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[whatwg] Ongoing work on an editing commands (execCommand()) specification

From: Aryeh Gregor <Simetrical+w3c@gmail.com>
Date: Mon, 21 Mar 2011 13:25:40 -0400
Message-ID: <AANLkTik1N4TZtoFiXu4q9UxDmM6tcx68C=_-j+2ka2uj@mail.gmail.com>
On Sat, Mar 19, 2011 at 1:23 AM, Ehsan Akhgari <ehsan.akhgari at gmail.com> wrote:
> I don't think this is a useful argument for not supporting the CSS mode.
> ?But if you're looking for examples, a quick Google search suggested that
> elRTE can take advantage of the CSS mode (possibly among many other rich
> text editing frameworks).

As I said, I looked at three rich-text frameworks that used
execCommand(), and all three forced styleWithCSS to false.  You're
right that elRTE has a styleWithCSS option, but it defaults to false,
so by default elRTE also forces styleWithCSS off.  Theoretically a
site using it could re-enable it, but are you aware of any site
actually doing so?  Just because the software supports it doesn't mean
anyone uses the feature.

(I looked through their source control, and the ability to force
styleWithCSS on/off was present in the first public release, but with
no default setting, so browsers just output default markup.  Later on,
a user complained about inconsistent markup between browsers, and a
developer defaulted the setting to false.)

> CSS mode: Suppose that you're writing a wiki-like web app, and your task is
> to enable editing of individual paragraphs (with a floating UI, similar to
> what Aloha does for example) or sections within a large document. ?Let's
> assume that you don't have much control over the rest of the page content.
> ?It's possible for the page to contain sanitizing CSS rules such as b,
> strong { font-weight: normal }, and you want to make something bold in a
> paragraph contained in such a document. ?The easiest way to go around doing
> that is with the CSS mode, and relying on the CSS cascading rules to get the
> desired effect.

In the face of arbitrary non-inline CSS rules, you can't rely on
cascading to work either.  What my current spec does is first try to
wrap things with tags, because that produces the nicest markup.  It
then checks if the desired style is actually present, and if not,
forces it using additional tags or inline CSS.  For instance, when

  Foo<span class="notbold">bar</span>baz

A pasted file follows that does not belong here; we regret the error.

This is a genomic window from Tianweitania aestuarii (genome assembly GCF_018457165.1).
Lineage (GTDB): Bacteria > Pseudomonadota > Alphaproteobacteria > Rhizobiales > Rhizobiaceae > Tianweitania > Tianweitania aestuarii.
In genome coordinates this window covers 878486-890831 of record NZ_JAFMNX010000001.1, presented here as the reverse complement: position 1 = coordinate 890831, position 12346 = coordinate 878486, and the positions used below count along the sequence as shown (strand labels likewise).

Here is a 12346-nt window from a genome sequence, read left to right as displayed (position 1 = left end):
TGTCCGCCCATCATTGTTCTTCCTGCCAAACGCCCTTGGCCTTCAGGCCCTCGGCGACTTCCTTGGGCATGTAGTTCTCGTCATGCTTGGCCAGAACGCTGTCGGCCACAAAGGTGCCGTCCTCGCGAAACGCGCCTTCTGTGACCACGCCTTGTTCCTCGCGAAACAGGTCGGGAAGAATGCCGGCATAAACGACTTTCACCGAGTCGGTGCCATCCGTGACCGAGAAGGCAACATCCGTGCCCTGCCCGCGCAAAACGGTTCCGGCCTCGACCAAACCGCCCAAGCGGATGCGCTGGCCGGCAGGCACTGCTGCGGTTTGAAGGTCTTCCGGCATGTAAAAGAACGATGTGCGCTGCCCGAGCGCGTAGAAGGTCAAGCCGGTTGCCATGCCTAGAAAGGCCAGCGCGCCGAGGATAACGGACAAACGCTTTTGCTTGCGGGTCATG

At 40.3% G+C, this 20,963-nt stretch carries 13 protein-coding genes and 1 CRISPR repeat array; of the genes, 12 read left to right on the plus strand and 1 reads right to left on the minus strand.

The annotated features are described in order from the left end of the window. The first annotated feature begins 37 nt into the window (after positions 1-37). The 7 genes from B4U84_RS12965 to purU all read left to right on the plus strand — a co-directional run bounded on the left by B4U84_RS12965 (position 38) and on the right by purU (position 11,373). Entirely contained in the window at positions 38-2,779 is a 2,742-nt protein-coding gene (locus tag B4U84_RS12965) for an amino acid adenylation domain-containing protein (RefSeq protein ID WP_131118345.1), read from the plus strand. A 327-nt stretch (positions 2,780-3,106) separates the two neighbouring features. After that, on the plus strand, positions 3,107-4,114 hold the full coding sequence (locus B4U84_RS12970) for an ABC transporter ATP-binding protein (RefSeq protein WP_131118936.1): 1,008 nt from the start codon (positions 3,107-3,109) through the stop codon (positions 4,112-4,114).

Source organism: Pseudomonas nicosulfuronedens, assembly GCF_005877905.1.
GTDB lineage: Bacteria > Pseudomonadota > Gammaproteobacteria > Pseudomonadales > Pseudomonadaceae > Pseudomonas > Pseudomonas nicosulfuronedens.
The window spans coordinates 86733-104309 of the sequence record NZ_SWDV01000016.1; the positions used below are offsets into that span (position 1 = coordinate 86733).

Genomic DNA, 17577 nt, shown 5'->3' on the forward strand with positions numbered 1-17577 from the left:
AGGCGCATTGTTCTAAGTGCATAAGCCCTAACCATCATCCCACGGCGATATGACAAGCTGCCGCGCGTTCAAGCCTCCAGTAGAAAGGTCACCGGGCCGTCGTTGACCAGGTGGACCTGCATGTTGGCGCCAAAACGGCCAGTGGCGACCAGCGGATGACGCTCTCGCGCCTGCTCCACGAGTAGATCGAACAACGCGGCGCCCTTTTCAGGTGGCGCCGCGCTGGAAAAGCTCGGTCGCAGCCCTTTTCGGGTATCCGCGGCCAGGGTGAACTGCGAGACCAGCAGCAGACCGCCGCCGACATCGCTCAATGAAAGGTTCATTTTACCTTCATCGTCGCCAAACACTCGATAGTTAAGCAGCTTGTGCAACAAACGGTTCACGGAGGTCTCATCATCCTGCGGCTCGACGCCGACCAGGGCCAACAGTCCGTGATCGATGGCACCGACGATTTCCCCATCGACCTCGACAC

(where there's a rule .notbold { font-weight: normal }) I produce

  <b>Foo<span class="notbold"><b>bar</b></span>baz</b>

while WebKit and Gecko both produce

  <b>Foo<span class="notbold">bar</span>baz</b>

which gives incorrect appearance.  In styleWithCSS mode, Gecko and
WebKit respectively produce

  <div style="font-weight: bold;">Foo<span class="notbold">bar</span>baz</div>

(applying the style to the container) and

  <span class="Apple-style-span" style="font-weight: bold;">Foo<span

which again both give incorrect appearance.

If I add b, strong { font-weight: normal } to my stylesheet, my
algorithm starts using <b style="font-weight: bold">, which works just
as well as <span style="font-weight: bold"> and is slightly shorter.

So, I don't think this is a legitimate use-case.  Whether in CSS mode
or not, the algorithm should be robust enough to deal with conflicting
style rules -- the issue you raise is orthogonal.

> Non-CSS mode: Suppose that you're writing a web based email editor. Your
> task is to create HTML emails, and automatically format the plaintext
> version of the email on the server side using simple rules such as wrapping
> bold text with asterisks, or italic text with underscores. ?You can set the
> client side editor to use the non-CSS mode, and then use an off-the-shelf
> Python HTML parser library to parse the simple HTML tags and replace them
> with the correct characters. Having to deal with CSS in that case means that
> you have to write a full-blown CSS parser and support style resolution on
> each node, which is not trivial.

I agree that there are use-cases for not relying on CSS.  I also agree
that there are use-cases for producing only conforming markup.
However, I don't see the use-cases for outputting <span